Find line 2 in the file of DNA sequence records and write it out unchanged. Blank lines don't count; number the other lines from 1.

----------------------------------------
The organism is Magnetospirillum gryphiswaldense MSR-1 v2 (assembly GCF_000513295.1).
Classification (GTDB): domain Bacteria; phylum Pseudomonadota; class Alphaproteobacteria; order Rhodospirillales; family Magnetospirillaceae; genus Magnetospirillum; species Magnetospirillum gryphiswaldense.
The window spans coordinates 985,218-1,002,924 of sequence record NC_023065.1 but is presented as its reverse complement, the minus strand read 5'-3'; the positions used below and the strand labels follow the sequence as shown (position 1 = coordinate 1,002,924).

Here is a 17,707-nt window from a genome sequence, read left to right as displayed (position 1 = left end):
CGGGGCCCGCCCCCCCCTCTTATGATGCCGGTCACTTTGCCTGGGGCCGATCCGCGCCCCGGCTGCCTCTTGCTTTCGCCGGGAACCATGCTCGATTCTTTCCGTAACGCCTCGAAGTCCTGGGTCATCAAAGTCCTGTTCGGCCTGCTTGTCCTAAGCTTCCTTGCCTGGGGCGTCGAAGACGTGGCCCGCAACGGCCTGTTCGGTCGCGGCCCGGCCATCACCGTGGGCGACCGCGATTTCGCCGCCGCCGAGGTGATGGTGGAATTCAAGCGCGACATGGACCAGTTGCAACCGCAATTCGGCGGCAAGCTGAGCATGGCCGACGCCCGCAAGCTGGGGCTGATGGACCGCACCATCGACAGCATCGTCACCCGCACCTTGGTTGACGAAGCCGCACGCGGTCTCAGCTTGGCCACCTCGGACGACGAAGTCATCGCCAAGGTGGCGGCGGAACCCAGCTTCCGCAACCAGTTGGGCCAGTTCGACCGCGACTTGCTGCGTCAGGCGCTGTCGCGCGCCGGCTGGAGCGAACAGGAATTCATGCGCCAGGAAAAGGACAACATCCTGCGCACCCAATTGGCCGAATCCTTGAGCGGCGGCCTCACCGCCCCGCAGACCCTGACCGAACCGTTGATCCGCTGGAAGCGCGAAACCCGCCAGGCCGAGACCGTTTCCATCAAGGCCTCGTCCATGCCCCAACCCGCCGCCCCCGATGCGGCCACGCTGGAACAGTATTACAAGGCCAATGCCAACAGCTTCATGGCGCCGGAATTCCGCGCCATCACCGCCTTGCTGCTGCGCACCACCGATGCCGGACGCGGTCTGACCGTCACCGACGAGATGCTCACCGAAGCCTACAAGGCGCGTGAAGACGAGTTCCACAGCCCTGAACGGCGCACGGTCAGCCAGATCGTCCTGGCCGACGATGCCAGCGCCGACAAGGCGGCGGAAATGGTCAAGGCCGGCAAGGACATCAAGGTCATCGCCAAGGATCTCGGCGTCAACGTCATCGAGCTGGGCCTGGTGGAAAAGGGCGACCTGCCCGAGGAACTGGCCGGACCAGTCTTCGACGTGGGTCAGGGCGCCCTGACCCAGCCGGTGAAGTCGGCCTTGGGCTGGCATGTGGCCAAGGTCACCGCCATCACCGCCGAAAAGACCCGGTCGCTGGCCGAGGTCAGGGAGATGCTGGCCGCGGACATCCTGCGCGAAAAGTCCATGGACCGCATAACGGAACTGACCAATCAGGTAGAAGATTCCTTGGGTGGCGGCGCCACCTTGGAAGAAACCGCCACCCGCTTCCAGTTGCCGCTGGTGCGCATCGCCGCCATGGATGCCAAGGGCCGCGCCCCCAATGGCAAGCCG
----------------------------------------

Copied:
Classification (GTDB): domain Bacteria; phylum Pseudomonadota; class Alphaproteobacteria; order Rhodospirillales; family Magnetospirillaceae; genus Magnetospirillum; species Magnetospirillum gryphiswaldense.